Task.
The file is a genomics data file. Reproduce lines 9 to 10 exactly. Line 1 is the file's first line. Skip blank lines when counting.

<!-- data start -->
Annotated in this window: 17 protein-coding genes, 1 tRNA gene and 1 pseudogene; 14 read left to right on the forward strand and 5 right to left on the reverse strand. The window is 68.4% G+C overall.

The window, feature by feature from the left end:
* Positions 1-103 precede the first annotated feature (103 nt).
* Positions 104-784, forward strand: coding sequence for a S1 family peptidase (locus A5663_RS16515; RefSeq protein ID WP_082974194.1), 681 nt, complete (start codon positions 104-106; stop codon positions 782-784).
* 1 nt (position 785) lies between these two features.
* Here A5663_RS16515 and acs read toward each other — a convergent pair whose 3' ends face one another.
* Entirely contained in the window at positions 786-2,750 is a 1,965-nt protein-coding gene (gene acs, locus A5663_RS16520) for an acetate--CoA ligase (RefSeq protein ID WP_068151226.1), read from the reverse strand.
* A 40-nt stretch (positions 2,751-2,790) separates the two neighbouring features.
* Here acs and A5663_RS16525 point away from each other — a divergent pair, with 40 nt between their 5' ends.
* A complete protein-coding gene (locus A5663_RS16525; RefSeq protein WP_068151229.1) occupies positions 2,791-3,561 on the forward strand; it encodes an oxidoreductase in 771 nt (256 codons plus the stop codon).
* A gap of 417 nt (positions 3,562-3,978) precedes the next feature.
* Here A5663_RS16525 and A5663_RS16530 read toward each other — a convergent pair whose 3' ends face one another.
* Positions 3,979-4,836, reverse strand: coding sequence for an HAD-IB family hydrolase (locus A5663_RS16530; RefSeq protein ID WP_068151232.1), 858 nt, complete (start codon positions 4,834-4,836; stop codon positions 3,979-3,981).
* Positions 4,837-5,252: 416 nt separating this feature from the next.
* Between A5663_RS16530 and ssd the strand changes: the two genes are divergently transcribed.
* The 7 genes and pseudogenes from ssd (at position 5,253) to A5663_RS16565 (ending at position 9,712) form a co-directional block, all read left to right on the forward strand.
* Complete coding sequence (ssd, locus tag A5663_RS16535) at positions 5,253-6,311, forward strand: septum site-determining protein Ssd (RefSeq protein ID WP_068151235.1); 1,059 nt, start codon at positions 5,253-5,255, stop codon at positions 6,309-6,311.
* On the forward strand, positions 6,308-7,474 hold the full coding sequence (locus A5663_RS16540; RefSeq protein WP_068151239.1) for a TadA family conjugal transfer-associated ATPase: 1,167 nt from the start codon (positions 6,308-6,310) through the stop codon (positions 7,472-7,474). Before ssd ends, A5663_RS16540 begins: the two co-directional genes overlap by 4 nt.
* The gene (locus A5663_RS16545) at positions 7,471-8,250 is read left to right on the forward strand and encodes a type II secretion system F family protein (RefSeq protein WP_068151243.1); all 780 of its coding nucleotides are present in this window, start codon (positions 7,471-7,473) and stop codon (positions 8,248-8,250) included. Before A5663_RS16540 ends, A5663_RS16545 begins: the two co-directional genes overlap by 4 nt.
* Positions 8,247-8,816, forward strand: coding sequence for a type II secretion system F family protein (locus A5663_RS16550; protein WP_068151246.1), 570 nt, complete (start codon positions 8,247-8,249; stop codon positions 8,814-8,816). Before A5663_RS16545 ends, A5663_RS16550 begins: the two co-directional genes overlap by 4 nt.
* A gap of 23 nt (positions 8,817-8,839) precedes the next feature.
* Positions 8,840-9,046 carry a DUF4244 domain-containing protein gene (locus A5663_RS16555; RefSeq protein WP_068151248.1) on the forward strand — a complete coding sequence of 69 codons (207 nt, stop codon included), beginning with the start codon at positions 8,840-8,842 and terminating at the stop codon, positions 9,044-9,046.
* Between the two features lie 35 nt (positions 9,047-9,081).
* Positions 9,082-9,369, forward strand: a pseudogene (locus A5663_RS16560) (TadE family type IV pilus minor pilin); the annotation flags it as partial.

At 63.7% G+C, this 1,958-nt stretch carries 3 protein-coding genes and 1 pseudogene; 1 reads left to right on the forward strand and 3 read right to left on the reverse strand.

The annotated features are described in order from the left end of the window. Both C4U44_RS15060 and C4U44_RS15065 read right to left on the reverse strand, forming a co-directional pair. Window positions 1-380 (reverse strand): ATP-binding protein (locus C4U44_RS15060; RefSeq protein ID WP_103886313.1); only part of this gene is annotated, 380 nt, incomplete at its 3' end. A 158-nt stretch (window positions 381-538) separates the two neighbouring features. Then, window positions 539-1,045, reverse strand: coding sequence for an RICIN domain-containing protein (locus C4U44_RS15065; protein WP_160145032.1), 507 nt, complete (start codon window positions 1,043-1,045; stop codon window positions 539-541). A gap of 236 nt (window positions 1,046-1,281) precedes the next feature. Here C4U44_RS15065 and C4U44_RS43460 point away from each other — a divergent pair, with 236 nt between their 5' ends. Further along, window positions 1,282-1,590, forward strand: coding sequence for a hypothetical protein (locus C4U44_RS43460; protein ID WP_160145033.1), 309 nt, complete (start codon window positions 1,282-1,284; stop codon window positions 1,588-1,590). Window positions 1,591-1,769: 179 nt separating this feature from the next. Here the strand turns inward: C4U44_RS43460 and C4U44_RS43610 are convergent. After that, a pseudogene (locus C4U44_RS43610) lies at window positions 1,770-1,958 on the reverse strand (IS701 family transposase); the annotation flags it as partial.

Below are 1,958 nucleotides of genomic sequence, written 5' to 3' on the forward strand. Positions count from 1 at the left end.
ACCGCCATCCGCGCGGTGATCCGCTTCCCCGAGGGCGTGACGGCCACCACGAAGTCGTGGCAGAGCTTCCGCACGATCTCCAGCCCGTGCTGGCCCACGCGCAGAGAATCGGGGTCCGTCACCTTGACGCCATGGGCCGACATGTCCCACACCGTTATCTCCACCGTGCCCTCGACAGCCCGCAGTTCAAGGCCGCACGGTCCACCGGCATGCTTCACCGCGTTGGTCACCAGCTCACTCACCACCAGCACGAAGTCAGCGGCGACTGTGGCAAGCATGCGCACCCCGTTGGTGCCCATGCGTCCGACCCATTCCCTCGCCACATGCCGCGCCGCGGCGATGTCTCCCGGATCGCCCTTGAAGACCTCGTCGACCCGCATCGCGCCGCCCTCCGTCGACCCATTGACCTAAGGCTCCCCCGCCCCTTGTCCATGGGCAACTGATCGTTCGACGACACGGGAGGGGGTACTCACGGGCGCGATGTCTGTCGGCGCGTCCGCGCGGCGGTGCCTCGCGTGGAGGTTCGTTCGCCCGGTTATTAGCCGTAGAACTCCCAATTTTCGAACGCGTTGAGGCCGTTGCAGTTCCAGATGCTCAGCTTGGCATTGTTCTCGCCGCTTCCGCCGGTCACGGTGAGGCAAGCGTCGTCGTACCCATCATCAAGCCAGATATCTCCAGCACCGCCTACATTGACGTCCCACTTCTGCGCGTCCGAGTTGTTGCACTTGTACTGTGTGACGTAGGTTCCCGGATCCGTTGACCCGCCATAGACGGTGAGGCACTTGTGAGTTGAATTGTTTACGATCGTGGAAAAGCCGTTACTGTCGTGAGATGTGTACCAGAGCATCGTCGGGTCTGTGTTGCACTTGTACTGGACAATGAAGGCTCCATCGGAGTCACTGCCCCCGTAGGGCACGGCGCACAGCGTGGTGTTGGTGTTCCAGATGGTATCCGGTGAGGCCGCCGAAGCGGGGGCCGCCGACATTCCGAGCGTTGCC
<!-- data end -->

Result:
* Here acs and A5663_RS16525 point away from each other — a divergent pair, with 40 nt between their 5' ends.
* A complete protein-coding gene (locus A5663_RS16525; RefSeq protein WP_068151229.1) occupies positions 2,791-3,561 on the forward strand; it encodes an oxidoreductase in 771 nt (256 codons plus the stop codon).